Rural Affairs Secretary Richard Lochhead will today urge European leaders to make Scotland’s mackerel fishing sector a priority when considering action in the wake of Russian trade sanctions.
Scotland exports about £45 million of food and drink a year to Russia, but last month the country brought in a ban on food imports from the west.
In Scotland the mackerel industry, which exports £16 million-worth of produce to Russia each year, is likely to be hardest hit by this.
An extraordinary meeting of the European Union’s Agrifish Council will be held in Brussels today to discuss the situation.
Mr Lochead will urge EU leaders to allow fishermen to carry forward 10% of their annual quota into next year - part of a five-point plan the Scottish Government agreed with mackerel fishermen to counter the worst effects of the Russian trade embargo.
The Rural Affairs Secretary said: “Scotland’s pelagic industry is one of the sectors worst affected by the Russian trade sanctions and this must be taken into account in any response measures brought forward by the EU.
“I have already asked the European Commission to make this sector a priority and will do so again in Brussels today.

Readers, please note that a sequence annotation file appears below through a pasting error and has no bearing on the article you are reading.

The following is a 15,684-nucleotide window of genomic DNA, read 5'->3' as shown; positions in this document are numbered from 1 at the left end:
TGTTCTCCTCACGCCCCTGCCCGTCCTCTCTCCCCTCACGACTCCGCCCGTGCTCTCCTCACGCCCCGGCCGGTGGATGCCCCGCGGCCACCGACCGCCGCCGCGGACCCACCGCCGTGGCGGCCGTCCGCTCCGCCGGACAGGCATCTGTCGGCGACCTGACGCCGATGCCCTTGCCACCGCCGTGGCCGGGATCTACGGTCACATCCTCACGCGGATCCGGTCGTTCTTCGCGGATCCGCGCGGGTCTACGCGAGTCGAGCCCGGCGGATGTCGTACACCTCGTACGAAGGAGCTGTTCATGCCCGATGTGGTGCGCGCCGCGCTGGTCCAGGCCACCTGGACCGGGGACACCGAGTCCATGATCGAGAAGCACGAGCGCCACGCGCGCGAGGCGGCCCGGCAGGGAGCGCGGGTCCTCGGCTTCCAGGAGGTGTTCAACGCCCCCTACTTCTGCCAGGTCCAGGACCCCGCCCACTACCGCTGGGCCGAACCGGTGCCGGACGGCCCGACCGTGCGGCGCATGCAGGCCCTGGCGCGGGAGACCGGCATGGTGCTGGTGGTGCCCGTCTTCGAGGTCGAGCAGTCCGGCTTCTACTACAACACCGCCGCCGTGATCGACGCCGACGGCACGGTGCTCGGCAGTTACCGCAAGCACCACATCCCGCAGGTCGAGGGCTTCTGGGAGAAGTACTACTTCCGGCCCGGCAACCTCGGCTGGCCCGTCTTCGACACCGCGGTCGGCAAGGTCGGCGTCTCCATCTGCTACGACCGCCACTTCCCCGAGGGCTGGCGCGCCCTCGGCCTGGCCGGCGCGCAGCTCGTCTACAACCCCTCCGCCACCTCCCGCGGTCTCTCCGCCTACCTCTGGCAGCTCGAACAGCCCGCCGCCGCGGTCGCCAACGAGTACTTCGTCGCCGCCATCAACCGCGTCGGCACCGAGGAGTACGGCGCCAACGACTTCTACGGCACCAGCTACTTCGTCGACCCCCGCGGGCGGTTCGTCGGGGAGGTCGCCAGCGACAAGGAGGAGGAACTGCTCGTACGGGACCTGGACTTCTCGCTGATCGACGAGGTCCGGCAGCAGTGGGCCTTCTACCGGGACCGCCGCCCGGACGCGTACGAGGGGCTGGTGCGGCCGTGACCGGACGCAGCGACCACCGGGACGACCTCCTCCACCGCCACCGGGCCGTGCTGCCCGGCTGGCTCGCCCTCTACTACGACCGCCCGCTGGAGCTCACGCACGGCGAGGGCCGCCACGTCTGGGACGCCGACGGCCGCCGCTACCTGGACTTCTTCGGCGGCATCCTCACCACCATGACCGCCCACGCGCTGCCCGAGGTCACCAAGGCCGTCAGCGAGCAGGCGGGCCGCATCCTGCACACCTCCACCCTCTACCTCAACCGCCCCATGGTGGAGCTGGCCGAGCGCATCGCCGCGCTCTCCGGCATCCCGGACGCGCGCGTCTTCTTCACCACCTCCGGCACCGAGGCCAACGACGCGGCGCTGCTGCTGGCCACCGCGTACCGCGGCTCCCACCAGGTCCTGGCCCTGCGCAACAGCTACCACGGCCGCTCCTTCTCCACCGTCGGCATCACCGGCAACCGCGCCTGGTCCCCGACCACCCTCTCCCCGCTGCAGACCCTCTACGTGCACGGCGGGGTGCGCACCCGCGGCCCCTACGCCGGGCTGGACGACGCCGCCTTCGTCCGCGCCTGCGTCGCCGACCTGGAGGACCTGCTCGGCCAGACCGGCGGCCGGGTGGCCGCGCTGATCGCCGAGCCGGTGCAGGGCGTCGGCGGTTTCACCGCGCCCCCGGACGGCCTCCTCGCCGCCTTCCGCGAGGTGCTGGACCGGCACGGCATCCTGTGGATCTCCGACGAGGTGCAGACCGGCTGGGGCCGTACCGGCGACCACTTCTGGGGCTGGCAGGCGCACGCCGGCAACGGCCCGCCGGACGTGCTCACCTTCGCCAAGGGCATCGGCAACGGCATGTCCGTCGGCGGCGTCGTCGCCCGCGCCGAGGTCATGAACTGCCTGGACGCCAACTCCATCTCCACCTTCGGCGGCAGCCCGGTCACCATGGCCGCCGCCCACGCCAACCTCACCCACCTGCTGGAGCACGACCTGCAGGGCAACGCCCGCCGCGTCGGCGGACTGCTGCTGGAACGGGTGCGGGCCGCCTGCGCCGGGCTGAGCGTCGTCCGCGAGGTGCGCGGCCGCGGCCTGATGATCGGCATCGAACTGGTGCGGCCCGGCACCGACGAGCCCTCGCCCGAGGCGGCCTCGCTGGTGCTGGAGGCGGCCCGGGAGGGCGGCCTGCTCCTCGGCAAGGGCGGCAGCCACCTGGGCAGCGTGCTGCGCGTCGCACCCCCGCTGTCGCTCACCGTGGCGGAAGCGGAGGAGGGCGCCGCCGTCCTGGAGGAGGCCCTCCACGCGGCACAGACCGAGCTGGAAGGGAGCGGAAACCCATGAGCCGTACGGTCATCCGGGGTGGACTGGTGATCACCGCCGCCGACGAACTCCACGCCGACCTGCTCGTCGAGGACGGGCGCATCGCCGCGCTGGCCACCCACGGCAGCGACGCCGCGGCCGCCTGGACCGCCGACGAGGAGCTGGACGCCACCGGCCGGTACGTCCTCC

“I have asked to address the Council directly so that my European counterparts can hear first-hand the significant impact this ban is having on Scotland’s pelagic sector.”
Speaking ahead of the meeting, Mr Lochhead added: “I also look forward to receiving an update on the wider impact of the Russian sanctions on food production across the EU.
“Although the volumes of agricultural exports directly from Scotland to Russia comprise a relatively small proportion of overall exports, we need to be able to understand what the ban will mean for Scotland in terms of displacement and knock-on impacts on prices and internal European markets.”
Russia’s import ban on food products includes fish and seafood, beef, pork, poultry, cured meats, sausages, milk and dairy products, and fruit and vegetables, but not alcohol.
It was introduced following the imposition of economic sanctions by the EU and US in the wake of the suspected shooting down of Flight MH17 by separatists.
It covers imports from the EU, the US, Australia, Canada and Norway, and is due to last for one year.